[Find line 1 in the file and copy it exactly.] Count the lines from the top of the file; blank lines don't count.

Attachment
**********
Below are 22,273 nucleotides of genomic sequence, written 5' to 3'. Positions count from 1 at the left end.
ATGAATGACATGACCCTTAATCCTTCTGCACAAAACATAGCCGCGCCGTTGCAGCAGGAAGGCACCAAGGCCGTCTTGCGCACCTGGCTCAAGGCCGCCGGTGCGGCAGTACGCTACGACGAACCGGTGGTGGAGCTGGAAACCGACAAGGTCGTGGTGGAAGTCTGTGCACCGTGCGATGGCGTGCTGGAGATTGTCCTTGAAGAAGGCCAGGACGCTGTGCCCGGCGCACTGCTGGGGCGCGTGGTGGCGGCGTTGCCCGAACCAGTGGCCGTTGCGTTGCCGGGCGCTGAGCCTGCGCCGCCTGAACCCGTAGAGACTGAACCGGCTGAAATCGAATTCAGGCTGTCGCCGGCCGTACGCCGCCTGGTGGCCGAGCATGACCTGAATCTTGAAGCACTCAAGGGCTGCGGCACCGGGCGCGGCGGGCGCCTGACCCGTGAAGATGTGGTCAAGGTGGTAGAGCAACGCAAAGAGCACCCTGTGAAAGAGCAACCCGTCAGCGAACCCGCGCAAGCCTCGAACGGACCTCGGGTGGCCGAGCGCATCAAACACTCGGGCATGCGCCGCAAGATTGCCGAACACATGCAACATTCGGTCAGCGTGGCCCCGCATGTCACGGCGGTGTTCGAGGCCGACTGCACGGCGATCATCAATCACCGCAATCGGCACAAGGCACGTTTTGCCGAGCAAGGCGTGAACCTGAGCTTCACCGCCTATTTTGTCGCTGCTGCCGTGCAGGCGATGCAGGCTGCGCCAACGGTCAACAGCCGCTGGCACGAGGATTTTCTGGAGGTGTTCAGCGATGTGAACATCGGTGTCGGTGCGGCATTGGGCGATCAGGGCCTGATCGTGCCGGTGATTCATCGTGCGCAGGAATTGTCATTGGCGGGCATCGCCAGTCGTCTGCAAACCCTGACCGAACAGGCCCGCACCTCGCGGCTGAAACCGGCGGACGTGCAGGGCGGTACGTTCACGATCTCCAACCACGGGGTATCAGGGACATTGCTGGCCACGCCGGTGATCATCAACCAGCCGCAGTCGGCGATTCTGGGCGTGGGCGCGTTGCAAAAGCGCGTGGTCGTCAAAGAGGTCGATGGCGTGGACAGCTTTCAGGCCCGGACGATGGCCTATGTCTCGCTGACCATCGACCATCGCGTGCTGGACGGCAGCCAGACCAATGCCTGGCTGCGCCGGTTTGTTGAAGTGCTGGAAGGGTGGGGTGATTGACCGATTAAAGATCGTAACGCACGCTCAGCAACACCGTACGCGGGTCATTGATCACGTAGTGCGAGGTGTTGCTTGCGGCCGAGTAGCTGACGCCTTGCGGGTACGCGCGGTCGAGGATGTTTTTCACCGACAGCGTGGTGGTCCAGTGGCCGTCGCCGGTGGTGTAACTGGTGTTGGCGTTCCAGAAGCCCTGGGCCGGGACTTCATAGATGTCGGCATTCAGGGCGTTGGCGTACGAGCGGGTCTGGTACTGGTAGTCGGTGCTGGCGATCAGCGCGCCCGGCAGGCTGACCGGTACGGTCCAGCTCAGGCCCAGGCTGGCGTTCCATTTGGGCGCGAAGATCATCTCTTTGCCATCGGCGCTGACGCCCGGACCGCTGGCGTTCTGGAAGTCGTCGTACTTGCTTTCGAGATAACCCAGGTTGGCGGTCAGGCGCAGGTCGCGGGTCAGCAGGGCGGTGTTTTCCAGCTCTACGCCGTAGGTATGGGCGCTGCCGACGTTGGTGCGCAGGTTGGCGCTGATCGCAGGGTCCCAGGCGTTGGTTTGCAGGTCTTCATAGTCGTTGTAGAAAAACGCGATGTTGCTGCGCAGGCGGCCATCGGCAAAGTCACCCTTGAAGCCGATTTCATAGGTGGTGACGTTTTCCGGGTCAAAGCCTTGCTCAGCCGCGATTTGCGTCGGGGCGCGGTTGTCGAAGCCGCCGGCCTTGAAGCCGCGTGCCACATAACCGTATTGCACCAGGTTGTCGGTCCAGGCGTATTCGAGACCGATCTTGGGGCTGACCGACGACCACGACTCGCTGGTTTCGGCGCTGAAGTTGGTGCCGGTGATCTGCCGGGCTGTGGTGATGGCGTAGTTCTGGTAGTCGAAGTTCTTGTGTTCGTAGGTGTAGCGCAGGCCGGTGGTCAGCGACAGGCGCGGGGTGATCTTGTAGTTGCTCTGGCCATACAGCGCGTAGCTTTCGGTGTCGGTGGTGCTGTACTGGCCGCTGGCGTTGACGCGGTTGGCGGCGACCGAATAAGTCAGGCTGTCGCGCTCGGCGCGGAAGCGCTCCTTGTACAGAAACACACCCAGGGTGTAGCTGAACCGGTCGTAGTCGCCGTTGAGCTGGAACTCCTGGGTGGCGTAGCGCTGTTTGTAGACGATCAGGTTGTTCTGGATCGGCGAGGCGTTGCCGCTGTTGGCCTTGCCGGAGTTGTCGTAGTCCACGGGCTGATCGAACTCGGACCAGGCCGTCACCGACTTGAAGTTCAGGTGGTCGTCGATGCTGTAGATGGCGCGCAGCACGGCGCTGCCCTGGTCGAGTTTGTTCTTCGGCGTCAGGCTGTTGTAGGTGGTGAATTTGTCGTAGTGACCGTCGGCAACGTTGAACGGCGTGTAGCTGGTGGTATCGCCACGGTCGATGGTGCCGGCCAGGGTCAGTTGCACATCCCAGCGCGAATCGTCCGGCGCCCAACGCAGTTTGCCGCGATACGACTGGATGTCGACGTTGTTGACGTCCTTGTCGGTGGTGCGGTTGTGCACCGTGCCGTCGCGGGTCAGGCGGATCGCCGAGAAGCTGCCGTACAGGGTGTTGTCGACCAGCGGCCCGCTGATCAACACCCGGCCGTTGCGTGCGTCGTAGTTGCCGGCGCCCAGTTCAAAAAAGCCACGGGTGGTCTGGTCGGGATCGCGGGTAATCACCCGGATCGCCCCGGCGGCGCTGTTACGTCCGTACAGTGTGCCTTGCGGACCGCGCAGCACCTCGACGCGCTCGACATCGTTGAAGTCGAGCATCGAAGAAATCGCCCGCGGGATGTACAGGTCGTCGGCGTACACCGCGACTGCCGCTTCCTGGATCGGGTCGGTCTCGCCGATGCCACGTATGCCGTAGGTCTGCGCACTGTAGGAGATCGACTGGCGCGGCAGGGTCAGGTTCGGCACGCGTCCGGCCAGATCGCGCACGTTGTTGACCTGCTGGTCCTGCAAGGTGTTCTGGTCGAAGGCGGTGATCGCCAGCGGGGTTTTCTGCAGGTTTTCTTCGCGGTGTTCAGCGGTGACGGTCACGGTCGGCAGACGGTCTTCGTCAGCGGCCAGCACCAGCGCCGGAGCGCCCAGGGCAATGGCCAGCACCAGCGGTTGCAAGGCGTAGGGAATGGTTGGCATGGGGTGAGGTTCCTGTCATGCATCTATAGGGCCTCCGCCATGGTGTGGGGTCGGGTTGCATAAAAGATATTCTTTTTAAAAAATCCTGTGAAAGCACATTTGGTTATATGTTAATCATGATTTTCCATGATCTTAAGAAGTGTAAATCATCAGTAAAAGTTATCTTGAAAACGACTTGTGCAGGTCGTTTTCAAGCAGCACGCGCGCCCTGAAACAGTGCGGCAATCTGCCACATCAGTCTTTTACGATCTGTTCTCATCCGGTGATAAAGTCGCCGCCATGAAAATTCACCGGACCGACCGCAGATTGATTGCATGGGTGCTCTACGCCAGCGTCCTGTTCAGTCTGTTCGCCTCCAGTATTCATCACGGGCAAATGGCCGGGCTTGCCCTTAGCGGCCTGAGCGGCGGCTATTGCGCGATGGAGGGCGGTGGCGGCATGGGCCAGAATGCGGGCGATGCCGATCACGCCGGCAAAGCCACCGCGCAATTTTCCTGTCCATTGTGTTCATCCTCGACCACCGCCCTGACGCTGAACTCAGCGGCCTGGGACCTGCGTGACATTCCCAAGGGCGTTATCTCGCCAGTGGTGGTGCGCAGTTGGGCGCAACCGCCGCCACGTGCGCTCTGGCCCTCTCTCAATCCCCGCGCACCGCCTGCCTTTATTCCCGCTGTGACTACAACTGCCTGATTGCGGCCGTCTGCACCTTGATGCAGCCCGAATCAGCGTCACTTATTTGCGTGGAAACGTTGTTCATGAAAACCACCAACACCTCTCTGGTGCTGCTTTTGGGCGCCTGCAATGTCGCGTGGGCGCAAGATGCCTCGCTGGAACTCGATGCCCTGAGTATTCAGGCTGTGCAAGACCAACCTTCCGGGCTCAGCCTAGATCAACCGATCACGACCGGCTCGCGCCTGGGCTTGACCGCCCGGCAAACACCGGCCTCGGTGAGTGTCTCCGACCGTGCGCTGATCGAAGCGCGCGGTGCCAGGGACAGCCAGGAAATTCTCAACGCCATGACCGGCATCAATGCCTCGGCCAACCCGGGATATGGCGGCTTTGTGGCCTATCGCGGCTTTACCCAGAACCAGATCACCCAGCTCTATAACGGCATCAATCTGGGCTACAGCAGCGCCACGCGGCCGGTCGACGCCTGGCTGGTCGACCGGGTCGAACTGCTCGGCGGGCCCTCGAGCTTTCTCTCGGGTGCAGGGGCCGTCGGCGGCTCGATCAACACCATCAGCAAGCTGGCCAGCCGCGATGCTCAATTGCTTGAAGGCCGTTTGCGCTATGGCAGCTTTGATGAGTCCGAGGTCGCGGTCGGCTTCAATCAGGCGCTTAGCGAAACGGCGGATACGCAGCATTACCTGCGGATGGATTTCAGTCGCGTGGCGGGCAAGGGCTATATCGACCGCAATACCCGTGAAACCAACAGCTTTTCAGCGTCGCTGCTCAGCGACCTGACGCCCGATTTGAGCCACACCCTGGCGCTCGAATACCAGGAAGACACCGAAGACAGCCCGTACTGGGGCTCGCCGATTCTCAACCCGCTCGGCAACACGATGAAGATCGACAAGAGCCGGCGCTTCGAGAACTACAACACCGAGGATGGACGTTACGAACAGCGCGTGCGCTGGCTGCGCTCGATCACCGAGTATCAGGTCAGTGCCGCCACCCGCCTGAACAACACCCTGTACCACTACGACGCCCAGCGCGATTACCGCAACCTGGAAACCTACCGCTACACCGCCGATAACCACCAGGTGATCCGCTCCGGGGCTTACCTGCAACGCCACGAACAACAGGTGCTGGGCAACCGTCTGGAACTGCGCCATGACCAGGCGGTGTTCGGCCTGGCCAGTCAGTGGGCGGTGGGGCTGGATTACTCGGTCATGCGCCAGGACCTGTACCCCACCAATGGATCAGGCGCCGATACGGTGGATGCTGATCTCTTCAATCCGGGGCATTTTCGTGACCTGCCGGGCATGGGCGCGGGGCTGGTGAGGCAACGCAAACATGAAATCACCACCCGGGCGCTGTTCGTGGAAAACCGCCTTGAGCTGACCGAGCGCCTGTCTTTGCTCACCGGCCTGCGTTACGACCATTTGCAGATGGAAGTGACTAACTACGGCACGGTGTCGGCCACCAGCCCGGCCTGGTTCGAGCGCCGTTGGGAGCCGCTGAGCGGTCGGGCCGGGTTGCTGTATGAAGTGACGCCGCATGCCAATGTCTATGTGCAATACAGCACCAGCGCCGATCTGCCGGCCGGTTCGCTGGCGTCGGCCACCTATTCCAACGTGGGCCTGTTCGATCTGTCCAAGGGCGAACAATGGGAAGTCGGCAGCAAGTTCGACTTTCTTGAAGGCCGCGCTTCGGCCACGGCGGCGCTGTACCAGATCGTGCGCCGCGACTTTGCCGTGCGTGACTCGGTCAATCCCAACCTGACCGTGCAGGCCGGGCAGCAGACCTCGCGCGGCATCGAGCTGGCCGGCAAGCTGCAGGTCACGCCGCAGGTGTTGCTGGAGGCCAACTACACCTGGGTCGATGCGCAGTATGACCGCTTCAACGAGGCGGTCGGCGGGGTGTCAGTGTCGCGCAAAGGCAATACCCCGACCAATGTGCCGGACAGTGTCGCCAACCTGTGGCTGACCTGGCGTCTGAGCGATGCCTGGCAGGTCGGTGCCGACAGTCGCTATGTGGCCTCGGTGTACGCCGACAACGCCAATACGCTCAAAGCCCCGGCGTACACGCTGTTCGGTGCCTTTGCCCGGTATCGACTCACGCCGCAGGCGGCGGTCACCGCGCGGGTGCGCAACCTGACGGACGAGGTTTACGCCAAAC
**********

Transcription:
Below are 22,273 nucleotides of genomic sequence, written 5' to 3'. Positions count from 1 at the left end.